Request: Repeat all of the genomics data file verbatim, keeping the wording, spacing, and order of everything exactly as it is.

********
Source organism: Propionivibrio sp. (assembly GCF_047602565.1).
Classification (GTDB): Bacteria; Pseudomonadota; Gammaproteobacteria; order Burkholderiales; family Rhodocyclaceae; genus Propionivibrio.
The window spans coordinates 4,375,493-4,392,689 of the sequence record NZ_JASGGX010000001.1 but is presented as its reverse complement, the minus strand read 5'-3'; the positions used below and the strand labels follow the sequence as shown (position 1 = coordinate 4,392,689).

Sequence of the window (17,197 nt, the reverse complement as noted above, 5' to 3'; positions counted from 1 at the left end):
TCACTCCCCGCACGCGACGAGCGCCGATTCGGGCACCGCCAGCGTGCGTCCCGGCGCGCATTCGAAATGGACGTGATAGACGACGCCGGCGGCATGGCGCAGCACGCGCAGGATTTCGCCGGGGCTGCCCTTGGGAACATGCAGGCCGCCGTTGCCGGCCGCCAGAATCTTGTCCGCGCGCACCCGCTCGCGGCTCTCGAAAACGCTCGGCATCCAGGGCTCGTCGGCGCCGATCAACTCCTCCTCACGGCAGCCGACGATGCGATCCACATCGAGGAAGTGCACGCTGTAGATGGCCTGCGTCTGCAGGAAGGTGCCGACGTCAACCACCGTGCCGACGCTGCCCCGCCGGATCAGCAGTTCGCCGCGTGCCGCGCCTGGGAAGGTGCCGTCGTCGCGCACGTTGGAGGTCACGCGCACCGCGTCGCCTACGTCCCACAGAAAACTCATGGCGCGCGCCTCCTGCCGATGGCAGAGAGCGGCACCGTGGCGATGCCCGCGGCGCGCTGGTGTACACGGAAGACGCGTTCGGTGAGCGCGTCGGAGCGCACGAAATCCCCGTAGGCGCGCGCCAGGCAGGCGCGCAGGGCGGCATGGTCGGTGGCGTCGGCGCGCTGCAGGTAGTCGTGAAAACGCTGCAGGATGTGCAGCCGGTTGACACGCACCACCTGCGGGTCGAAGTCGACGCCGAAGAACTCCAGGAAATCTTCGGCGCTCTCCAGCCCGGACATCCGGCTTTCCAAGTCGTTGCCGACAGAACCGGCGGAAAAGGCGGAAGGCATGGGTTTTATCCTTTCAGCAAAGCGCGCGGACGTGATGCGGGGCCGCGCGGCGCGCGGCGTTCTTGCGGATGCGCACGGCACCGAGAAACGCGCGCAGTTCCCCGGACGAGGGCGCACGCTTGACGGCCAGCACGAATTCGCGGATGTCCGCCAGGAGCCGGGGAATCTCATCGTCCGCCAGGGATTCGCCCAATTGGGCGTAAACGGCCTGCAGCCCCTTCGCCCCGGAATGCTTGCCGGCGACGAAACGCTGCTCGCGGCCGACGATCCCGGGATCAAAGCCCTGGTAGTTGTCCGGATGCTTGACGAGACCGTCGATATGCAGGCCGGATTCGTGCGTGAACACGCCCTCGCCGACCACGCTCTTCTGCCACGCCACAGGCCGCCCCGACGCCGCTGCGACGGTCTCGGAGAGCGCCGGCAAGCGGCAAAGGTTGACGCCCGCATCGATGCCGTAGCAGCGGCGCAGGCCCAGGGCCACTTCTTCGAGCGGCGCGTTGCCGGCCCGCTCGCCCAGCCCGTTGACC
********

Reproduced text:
Source organism: Propionivibrio sp. (assembly GCF_047602565.1).
Classification (GTDB): Bacteria; Pseudomonadota; Gammaproteobacteria; order Burkholderiales; family Rhodocyclaceae; genus Propionivibrio.
The window spans coordinates 4,375,493-4,392,689 of the sequence record NZ_JASGGX010000001.1 but is presented as its reverse complement, the minus strand read 5'-3'; the positions used below and the strand labels follow the sequence as shown (position 1 = coordinate 4,392,689).

Sequence of the window (17,197 nt, the reverse complement as noted above, 5' to 3'; positions counted from 1 at the left end):
TCACTCCCCGCACGCGACGAGCGCCGATTCGGGCACCGCCAGCGTGCGTCCCGGCGCGCATTCGAAATGGACGTGATAGACGACGCCGGCGGCATGGCGCAGCACGCGCAGGATTTCGCCGGGGCTGCCCTTGGGAACATGCAGGCCGCCGTTGCCGGCCGCCAGAATCTTGTCCGCGCGCACCCGCTCGCGGCTCTCGAAAACGCTCGGCATCCAGGGCTCGTCGGCGCCGATCAACTCCTCCTCACGGCAGCCGACGATGCGATCCACATCGAGGAAGTGCACGCTGTAGATGGCCTGCGTCTGCAGGAAGGTGCCGACGTCAACCACCGTGCCGACGCTGCCCCGCCGGATCAGCAGTTCGCCGCGTGCCGCGCCTGGGAAGGTGCCGTCGTCGCGCACGTTGGAGGTCACGCGCACCGCGTCGCCTACGTCCCACAGAAAACTCATGGCGCGCGCCTCCTGCCGATGGCAGAGAGCGGCACCGTGGCGATGCCCGCGGCGCGCTGGTGTACACGGAAGACGCGTTCGGTGAGCGCGTCGGAGCGCACGAAATCCCCGTAGGCGCGCGCCAGGCAGGCGCGCAGGGCGGCATGGTCGGTGGCGTCGGCGCGCTGCAGGTAGTCGTGAAAACGCTGCAGGATGTGCAGCCGGTTGACACGCACCACCTGCGGGTCGAAGTCGACGCCGAAGAACTCCAGGAAATCTTCGGCGCTCTCCAGCCCGGACATCCGGCTTTCCAAGTCGTTGCCGACAGAACCGGCGGAAAAGGCGGAAGGCATGGGTTTTATCCTTTCAGCAAAGCGCGCGGACGTGATGCGGGGCCGCGCGGCGCGCGGCGTTCTTGCGGATGCGCACGGCACCGAGAAACGCGCGCAGTTCCCCGGACGAGGGCGCACGCTTGACGGCCAGCACGAATTCGCGGATGTCCGCCAGGAGCCGGGGAATCTCATCGTCCGCCAGGGATTCGCCCAATTGGGCGTAAACGGCCTGCAGCCCCTTCGCCCCGGAATGCTTGCCGGCGACGAAACGCTGCTCGCGGCCGACGATCCCGGGATCAAAGCCCTGGTAGTTGTCCGGATGCTTGACGAGACCGTCGATATGCAGGCCGGATTCGTGCGTGAACACGCCCTCGCCGACCACGCTCTTCTGCCACGCCACAGGCCGCCCCGACGCCGCTGCGACGGTCTCGGAGAGCGCCGGCAAGCGGCAAAGGTTGACGCCCGCATCGATGCCGTAGCAGCGGCGCAGGCCCAGGGCCACTTCTTCGAGCGGCGCGTTGCCGGCCCGCTCGCCCAGCCCGTTGACC